In Domino Effect, students find out how much Domino's is really charging for pizza and explore this even further in three project tasks, Chain Gang, Cover Me and Top It Like It's Hot.
Current Version: April 22, 2014
Domino’s pizza is delicious. The company’s success is proof that people enjoy their pies. The company is also tech savvy: you can order online, and they even have a pizza tracker so you can keep tabs on your delivery!
The website is great. But one thing it’s not is transparent. Domino’s does not tell you how much the component pieces cost; they only tell you an item’s final price after you build it. In the launch activity of Domino Effect, students use linear equations to find the base price (y-intercept) and cost per additional topping (slope). Let’s find out how much Domino’s is really charging for pizza.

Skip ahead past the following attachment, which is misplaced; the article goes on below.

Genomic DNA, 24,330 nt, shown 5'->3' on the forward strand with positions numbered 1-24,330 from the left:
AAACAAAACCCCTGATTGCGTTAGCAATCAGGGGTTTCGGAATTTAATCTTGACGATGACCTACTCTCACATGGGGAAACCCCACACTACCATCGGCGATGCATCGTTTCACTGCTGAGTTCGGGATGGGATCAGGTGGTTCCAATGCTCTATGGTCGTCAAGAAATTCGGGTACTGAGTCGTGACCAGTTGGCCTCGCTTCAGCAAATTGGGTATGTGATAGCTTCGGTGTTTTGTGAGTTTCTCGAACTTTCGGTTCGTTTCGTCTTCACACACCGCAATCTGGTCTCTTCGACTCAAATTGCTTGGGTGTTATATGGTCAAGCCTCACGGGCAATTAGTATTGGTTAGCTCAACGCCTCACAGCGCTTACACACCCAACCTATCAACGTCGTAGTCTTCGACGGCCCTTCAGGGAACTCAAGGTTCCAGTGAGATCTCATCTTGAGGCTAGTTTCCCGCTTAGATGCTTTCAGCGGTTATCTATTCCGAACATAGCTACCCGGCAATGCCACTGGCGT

Students explore this even further in the project tasks, and can choose between three topics. In one task, students research another pizza restaurant’s pricing scheme and mathematically compare it to Domino’s. In another, they use percent change to compare the increase in price between Domino’s pizza sizes to the increase in toppings. In still one more task, they investigate why Domino’s pricing scheme is so weird. How many toppings do most people order, anyway?